The Duma House (Casa Duma) has been the residence and the seat of the commercial activity of some members of the families Fesch, Wessely and Schwachhofer during the 19th Century.
It was an historical building, located at the n. 816 of the Città Nuova, in Trieste. It was a neoclassic house, built in the 18th century by a rich merchant, Ignazio Gadolla. The square in front of the house was originally named Piazza Gadolla (then Piazza Nuova, today Piazza della Repubblica). Later on, still in the 18th century, the house belonged to another merchant, a certain Duma, hence the name with which it was then known.
In 1790 Antonio Cassis Pharaon, the "Arabic Cresus" was living here. Jerome Bonaparte, brother of Napoleon and former king of Westfalia bought this house in 1815 to host the 54 people of his suite. He re-sold it to his sister Elisa, grand-duchesse of Tuscany in 1818. Another sister of Napoleon, Carolina Murat, former queen of Naples, lived here for some months in the years 1824-5 before settling in the beautiful Villa Murat, in another area of Trieste.
The house was then bought in 1826 by Carl Christian Schwachhofer, a rich merchant who had moved to Trieste from Germany in 1798 together with the French financier Joseph Labrosse, Count of Pontgibaud. Three years later, in 1829 the house was restructured under the supervision of the architect Antonio Buttazzoni, one of the most important architects of his times, who added a third storey with seven windows and a big entrance sided by four doric columns.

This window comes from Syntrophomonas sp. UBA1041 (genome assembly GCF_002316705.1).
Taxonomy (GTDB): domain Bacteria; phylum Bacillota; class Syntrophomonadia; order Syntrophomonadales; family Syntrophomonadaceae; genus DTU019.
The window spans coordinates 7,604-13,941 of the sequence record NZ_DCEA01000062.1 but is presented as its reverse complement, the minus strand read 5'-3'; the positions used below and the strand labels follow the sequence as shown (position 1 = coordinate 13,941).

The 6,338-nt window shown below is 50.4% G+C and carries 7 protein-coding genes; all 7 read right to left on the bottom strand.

After his settlement in Trieste, Schwachhofer and his partner Pontgibaud were very near to the merchant Giuseppe Wessely, a personality in the trade world in Trieste. He was one of the six deputies at the Stock Exchange and, together with the Schwachhofers, he was among the 16 tradesmen who in 1821 carried the spoils the Countess of Pontgibaud in the funeral cortège through the city.
In 1833 Giuseppe Wessely moves to the restructured Casa Duma, together with his new partner, Gustav Adolf Fesch, to establish the firm "Wessely & Fesch", a wholesale enterprise of colonal goods. The same year, the oldest daughter of Giuseppe, Clarissa Wessely marries Gustav Adolf Fesch. Nine years later, in 1842, Adolfo Schwachhofer marries Marietta Guglielmina, the joungest daughter of Giuseppe Wessely.
On their marriage records the address of the new couple was ... Città Nuova n. 816, again Casa Duma. They established at the second floor.
Casa Duma was demolished at the beginning of the 19th century. At its place a bigger palace was buit to host the seat of the Commercial Bank (the Banca Commerciale Triestina, later on Banca Commerciale Italiana, today Banca Intesa).
See how the "Piazza Nuova" became "Piazza della Repubblica": everything changed ... with the exception of the house in the center of the picture.